Musk and Trump share similar fame and reckoning

Donald Trump and Elon Musk share colossal egos, a relentless desire for the spotlight, and a platform to display their eccentricities and erratic attitudes.

Both the executive director of Tesla Like the former president, they have used that Twitter as a sword and as a shield: a platform to incite the passions (and summon the pockets) of tens of millions of followers and repudiate the opposing side.

Trump weaponized Twitter before he was banned from that social network following the January 6, 2021 attack on the Capitol from United States. Musk persistently posted on Twitter, where he mocked stock market regulators and lashed out at their version of conformity in numerous tweets. He then decided to buy the platform.

Now both are dealing with reckoning this week, sparked in part by their use of Twitter to further their interests and fuel their outsized idiosyncrasies.

Trump is facing a unanimous recommendation by a congressional panel to the Justice Department on Monday that he be criminally prosecuted for his role in the January 6, 2021 storming of the Capitol by his supporters, motivated to act by his public comments on and off social media that day.

Right after that, the possible release of Trump’s tax returns, now in the hands of another House panel, was expected Tuesday, something he has fought for years to keep private.

After firing roughly half of Twitter’s workforce and wreaking havoc with impulsive and widely disparate policies, Musk essentially asked users if he should fire himself. In an unscientific poll he organized, a majority of the 17.5 million users who responded said he should resign as Twitter boss. It is not yet known if he will fulfill as he promised.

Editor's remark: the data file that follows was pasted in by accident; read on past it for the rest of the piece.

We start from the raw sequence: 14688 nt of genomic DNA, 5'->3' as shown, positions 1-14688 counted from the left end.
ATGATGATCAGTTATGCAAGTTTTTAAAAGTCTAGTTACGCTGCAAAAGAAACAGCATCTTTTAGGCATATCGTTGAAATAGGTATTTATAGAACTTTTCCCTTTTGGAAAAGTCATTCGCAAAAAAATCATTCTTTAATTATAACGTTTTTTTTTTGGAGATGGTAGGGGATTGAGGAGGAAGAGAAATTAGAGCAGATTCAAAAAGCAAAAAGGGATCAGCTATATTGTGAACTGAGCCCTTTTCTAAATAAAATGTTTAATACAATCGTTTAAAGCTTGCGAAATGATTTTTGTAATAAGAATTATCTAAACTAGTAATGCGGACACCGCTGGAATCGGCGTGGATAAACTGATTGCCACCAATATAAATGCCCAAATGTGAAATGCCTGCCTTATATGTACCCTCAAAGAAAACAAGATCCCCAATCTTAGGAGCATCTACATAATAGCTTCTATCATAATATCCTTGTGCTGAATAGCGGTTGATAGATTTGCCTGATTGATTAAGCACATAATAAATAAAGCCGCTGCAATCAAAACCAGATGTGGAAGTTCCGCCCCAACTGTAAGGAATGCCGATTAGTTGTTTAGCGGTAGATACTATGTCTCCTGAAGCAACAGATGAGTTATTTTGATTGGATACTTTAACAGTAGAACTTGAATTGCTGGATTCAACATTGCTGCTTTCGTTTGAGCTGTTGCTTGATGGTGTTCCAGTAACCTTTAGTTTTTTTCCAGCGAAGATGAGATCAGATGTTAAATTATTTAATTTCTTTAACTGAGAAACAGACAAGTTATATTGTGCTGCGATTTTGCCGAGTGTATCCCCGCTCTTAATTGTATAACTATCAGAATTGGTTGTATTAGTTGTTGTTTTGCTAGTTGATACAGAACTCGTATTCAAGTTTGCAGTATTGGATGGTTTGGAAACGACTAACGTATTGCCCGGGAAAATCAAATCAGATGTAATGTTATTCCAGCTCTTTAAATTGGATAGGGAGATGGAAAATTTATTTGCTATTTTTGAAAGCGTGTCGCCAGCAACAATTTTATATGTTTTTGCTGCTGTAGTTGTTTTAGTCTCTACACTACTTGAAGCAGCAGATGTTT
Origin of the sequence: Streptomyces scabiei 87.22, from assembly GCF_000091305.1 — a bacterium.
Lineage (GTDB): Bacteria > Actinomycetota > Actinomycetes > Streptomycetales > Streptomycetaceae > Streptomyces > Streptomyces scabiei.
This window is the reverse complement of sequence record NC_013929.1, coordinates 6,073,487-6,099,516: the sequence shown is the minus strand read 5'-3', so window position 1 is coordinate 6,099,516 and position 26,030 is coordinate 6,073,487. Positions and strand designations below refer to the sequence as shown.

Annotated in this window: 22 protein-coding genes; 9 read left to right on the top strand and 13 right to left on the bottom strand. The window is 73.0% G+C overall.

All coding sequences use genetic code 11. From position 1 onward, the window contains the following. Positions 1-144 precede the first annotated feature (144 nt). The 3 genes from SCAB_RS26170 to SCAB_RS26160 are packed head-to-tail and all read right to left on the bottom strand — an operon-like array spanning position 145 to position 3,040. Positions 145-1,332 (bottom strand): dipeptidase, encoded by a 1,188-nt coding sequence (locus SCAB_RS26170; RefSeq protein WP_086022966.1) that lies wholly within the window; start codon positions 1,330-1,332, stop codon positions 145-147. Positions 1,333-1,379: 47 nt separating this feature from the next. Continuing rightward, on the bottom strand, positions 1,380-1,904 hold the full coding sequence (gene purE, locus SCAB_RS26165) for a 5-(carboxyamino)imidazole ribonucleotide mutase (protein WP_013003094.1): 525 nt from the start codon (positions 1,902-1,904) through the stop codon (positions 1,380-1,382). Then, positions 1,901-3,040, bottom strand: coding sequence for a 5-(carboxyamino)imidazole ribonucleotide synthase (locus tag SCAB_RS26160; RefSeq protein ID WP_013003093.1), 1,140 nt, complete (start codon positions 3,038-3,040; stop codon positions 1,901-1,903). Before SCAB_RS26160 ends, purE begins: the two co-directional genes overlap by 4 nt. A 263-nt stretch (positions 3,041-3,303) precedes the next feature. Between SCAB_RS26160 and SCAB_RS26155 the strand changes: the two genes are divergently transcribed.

The tribulations that these two men – born in June on two different continents and 25 years apart – have experienced may be very different from anything they have had to face so far.

“What they have most in common is their little experience with true failure, meaning failure with consequences,” said Eric Dezenhall, a consultant to crisis-ridden companies.

“Although Trump has failed many times, he has always been protected by family money and amazing luck,” Dezenhall added. “While Musk is a genius, he has been lucky enough to have built multiple businesses with government funds instead of fighting the free market,” he added.

“Given their life experiences, how could these guys not feel invincible?”

Kindred spirits at least in part, Musk invited Trump back to Twitter shortly after buying it. So far, Trump sticks to his own platform, Truth Social, which has tiny reach by comparison.

Musk’s invitation was a selective exercise of the right to free expression, while also suspending the Twitter accounts of several well-known journalists and banning links to “forbidden” social media platforms such as Facebookbefore giving in to some degree on both fronts.

Musk was until recently the richest man in the world, with his fortune verified by the value of his shares on the stock markets. Trump has often argued that he should also be considered among the richest, although behind that claim there was only a mirage.